Now, I ask you. What was the point of these stories? Titillation? Justification?
Judging from some of the discussion on my Facebook page ... well ... here ...
Sounds to me like the Mayor was crewing (sic) the Police chief behind her husbands back, he found out, she pushed his buttons causing him to do something stupid and now they pretend nothing happened. What am I missing here?
And my response, expletive and name deleted:
Ah so she deserved to have her arm broken, xxx? She ''pushed his buttons?''
She ''caused'' him to do something stupid?
And you ask what you are missing?
The old crime of passion line. The one that justified murder once upon a time. She supposedly is responsible for having her arm broken because he presumably thought she was cheating on her.
Rather than conduct some real journalism, or delve into the very real problem of high rates of domestic violence in police families, the media preferred to get into that were-they-or-weren't-they scenario, as if it was in any way, shape or form relevant.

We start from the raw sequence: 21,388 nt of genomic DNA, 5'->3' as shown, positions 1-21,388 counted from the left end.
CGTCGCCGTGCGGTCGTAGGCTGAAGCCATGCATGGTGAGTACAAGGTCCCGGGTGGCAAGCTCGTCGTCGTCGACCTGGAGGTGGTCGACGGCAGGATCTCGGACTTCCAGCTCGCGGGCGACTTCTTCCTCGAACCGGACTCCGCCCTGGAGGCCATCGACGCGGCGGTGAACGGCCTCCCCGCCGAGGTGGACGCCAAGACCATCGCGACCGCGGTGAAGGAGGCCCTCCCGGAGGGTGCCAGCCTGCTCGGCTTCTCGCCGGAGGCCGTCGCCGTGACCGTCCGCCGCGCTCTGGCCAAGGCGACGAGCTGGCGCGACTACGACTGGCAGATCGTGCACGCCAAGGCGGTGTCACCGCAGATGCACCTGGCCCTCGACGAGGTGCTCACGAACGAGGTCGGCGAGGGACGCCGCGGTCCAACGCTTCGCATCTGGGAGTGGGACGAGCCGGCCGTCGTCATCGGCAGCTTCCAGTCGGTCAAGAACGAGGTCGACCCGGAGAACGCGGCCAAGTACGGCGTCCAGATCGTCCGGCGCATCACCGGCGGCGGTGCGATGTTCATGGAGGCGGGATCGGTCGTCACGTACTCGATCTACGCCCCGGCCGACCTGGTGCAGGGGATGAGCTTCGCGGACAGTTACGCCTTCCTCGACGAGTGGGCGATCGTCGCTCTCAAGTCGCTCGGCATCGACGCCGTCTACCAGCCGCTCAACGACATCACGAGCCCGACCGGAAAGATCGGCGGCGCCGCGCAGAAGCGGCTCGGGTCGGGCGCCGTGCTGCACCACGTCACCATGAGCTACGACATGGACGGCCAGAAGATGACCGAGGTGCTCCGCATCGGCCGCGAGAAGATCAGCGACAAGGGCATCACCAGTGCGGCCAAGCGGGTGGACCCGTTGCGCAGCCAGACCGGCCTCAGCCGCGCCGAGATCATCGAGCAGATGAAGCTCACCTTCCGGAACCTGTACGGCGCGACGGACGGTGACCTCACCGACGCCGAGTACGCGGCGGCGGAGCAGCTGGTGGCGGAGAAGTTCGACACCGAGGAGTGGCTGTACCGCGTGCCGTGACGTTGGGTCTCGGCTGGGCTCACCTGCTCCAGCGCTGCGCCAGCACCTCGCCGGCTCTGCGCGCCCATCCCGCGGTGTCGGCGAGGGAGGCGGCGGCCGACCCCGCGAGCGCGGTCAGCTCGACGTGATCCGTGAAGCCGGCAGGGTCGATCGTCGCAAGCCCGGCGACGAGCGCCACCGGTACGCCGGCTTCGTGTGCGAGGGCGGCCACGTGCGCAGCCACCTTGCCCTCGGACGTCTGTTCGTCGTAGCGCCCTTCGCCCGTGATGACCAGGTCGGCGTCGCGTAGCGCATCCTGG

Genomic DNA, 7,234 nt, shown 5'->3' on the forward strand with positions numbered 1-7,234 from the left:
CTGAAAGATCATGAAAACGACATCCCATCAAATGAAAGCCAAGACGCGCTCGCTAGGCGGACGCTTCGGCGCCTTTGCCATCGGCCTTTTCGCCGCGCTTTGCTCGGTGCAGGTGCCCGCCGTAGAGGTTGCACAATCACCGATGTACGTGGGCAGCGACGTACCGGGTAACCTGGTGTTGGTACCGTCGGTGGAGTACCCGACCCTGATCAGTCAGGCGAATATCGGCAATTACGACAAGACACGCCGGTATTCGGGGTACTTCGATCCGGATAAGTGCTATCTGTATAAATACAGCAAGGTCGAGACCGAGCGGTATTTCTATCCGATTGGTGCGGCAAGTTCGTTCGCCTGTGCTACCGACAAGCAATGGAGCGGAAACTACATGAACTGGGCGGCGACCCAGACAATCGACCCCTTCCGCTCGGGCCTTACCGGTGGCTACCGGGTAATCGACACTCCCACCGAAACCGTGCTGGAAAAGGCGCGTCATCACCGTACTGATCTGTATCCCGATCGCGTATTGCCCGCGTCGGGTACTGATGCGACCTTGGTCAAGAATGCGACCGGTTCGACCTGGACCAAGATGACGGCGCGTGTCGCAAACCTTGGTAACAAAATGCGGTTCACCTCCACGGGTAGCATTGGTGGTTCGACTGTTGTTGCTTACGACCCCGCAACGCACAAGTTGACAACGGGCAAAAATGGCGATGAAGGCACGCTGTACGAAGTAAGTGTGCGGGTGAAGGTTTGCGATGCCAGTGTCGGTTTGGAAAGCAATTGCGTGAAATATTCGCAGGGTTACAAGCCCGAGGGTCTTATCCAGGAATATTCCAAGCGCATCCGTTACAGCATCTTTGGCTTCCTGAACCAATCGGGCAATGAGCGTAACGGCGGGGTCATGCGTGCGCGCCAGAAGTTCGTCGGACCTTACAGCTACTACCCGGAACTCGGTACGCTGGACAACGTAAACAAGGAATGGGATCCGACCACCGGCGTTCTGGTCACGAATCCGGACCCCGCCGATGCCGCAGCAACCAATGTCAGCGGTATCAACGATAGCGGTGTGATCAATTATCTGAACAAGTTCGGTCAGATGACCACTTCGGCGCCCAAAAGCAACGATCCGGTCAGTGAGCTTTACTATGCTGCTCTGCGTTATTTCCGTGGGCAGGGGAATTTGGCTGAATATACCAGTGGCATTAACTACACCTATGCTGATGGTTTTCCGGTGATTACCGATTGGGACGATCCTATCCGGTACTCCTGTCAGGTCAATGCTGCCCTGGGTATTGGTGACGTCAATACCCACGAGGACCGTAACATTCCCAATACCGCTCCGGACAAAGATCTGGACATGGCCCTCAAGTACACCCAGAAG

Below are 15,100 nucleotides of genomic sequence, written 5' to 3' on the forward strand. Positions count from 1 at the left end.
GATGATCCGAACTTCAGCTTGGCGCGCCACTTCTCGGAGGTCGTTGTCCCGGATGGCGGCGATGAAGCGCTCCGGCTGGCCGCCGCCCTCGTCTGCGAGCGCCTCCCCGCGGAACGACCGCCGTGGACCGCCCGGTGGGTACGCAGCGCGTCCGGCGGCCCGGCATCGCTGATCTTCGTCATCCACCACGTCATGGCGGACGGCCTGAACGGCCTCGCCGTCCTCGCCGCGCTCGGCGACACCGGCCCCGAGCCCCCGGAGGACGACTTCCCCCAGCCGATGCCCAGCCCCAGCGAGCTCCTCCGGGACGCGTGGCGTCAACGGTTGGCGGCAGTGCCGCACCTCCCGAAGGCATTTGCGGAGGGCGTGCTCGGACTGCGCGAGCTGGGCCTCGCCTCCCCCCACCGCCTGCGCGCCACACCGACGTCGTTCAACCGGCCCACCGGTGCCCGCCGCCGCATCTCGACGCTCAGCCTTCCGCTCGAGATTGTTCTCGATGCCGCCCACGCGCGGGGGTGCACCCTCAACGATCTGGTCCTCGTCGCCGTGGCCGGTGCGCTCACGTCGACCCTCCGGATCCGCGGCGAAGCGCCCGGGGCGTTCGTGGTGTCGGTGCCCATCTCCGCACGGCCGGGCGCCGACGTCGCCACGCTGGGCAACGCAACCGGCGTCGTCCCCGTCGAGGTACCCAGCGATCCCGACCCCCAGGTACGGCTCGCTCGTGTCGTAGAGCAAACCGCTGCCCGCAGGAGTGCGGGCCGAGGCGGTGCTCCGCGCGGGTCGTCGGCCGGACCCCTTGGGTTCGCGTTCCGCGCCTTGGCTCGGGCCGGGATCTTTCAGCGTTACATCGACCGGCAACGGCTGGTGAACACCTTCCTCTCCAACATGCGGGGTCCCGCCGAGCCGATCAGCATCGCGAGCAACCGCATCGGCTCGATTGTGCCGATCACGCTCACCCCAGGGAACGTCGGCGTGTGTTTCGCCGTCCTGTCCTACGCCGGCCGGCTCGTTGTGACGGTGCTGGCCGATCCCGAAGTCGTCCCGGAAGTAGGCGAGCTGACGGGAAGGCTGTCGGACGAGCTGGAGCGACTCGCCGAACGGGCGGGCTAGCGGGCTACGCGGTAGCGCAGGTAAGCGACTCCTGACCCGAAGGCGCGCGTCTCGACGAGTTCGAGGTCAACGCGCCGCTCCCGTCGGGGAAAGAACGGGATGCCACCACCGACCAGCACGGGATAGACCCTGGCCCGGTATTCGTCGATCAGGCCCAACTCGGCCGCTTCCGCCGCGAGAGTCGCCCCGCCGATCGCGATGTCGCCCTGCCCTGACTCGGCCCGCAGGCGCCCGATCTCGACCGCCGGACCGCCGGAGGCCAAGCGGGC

Which it is not.
Her arm was broken. There is no excusing that.
As for domestic violence in police families, here are the facts:
Two studies have found that at least 40% of police officer families experience domestic violence, (1, 2) in contrast to 10% of families in the general population.(3) A third study of older and more experienced officers found a rate of 24% (4), indicating that domestic violence is 2-4 times more common among police families than American families in general. A police department that has domestic violence offenders among its ranks will not effectively serve and protect victims in the community.5, 6, 7, 8 Moreover, when officers know of domestic violence committed by their colleagues and seek to protect them by covering it up, they expose the department to civil liability.7